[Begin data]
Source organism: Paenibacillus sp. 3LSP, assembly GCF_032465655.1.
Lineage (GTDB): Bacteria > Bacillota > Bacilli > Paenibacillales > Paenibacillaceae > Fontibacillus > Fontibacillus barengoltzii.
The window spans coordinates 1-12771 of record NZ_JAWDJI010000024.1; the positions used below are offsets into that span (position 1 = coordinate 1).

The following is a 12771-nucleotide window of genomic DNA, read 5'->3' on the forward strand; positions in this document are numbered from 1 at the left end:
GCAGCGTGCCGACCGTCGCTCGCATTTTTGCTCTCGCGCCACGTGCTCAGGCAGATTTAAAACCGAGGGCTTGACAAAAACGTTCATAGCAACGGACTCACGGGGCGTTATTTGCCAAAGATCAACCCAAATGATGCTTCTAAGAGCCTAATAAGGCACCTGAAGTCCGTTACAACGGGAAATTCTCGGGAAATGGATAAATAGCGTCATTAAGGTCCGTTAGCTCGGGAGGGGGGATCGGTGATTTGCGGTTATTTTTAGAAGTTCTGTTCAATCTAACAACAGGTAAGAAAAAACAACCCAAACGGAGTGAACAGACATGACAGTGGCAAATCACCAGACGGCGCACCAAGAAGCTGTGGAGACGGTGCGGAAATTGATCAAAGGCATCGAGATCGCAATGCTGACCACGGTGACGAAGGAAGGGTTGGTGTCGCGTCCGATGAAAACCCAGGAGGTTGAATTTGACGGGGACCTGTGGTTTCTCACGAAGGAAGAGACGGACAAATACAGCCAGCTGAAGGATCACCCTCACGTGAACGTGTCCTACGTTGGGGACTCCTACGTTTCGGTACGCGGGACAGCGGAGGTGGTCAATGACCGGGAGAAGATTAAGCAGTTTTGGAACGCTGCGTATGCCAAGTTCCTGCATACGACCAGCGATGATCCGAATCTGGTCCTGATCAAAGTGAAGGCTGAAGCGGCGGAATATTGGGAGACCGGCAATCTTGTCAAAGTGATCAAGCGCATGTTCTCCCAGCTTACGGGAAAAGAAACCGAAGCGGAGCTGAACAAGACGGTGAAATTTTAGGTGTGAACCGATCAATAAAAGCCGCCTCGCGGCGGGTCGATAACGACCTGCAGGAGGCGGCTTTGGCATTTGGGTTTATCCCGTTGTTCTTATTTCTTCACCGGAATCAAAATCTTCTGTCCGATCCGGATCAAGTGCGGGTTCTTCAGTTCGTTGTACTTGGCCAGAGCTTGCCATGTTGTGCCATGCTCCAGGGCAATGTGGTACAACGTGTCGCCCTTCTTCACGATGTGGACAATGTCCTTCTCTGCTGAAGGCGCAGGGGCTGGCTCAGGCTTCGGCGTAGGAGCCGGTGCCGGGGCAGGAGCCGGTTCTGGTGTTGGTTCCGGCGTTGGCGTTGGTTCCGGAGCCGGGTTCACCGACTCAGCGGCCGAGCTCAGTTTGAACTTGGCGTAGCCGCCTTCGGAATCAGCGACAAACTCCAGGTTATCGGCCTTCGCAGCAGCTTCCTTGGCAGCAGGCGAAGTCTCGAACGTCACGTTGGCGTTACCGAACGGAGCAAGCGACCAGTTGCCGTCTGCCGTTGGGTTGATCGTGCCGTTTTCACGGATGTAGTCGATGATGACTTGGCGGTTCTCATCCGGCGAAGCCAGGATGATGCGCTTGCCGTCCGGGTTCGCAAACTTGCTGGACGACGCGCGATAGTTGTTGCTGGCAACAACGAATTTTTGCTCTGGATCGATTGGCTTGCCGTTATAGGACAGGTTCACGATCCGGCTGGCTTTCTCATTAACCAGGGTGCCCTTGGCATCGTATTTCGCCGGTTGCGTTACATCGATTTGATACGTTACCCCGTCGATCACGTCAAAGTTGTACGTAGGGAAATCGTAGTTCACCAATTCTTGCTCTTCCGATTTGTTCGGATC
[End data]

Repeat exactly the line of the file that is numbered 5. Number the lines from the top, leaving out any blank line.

GCAGCGTGCCGACCGTCGCTCGCATTTTTGCTCTCGCGCCACGTGCTCAGGCAGATTTAAAACCGAGGGCTTGACAAAAACGTTCATAGCAACGGACTCACGGGGCGTTATTTGCCAAAGATCAACCCAAATGATGCTTCTAAGAGCCTAATAAGGCACCTGAAGTCCGTTACAACGGGAAATTCTCGGGAAATGGATAAATAGCGTCATTAAGGTCCGTTAGCTCGGGAGGGGGGATCGGTGATTTGCGGTTATTTTTAGAAGTTCTGTTCAATCTAACAACAGGTAAGAAAAAACAACCCAAACGGAGTGAACAGACATGACAGTGGCAAATCACCAGACGGCGCACCAAGAAGCTGTGGAGACGGTGCGGAAATTGATCAAAGGCATCGAGATCGCAATGCTGACCACGGTGACGAAGGAAGGGTTGGTGTCGCGTCCGATGAAAACCCAGGAGGTTGAATTTGACGGGGACCTGTGGTTTCTCACGAAGGAAGAGACGGACAAATACAGCCAGCTGAAGGATCACCCTCACGTGAACGTGTCCTACGTTGGGGACTCCTACGTTTCGGTACGCGGGACAGCGGAGGTGGTCAATGACCGGGAGAAGATTAAGCAGTTTTGGAACGCTGCGTATGCCAAGTTCCTGCATACGACCAGCGATGATCCGAATCTGGTCCTGATCAAAGTGAAGGCTGAAGCGGCGGAATATTGGGAGACCGGCAATCTTGTCAAAGTGATCAAGCGCATGTTCTCCCAGCTTACGGGAAAAGAAACCGAAGCGGAGCTGAACAAGACGGTGAAATTTTAGGTGTGAACCGATCAATAAAAGCCGCCTCGCGGCGGGTCGATAACGACCTGCAGGAGGCGGCTTTGGCATTTGGGTTTATCCCGTTGTTCTTATTTCTTCACCGGAATCAAAATCTTCTGTCCGATCCGGATCAAGTGCGGGTTCTTCAGTTCGTTGTACTTGGCCAGAGCTTGCCATGTTGTGCCATGCTCCAGGGCAATGTGGTACAACGTGTCGCCCTTCTTCACGATGTGGACAATGTCCTTCTCTGCTGAAGGCGCAGGGGCTGGCTCAGGCTTCGGCGTAGGAGCCGGTGCCGGGGCAGGAGCCGGTTCTGGTGTTGGTTCCGGCGTTGGCGTTGGTTCCGGAGCCGGGTTCACCGACTCAGCGGCCGAGCTCAGTTTGAACTTGGCGTAGCCGCCTTCGGAATCAGCGACAAACTCCAGGTTATCGGCCTTCGCAGCAGCTTCCTTGGCAGCAGGCGAAGTCTCGAACGTCACGTTGGCGTTACCGAACGGAGCAAGCGACCAGTTGCCGTCTGCCGTTGGGTTGATCGTGCCGTTTTCACGGATGTAGTCGATGATGACTTGGCGGTTCTCATCCGGCGAAGCCAGGATGATGCGCTTGCCGTCCGGGTTCGCAAACTTGCTGGACGACGCGCGATAGTTGTTGCTGGCAACAACGAATTTTTGCTCTGGATCGATTGGCTTGCCGTTATAGGACAGGTTCACGATCCGGCTGGCTTTCTCATTAACCAGGGTGCCCTTGGCATCGTATTTCGCCGGTTGCGTTACATCGATTTGATACGTTACCCCGTCGATCACGTCAAAGTTGTACGTAGGGAAATCGTAGTTCACCAATTCTTGCTCTTCCGATTTGTTCGGATC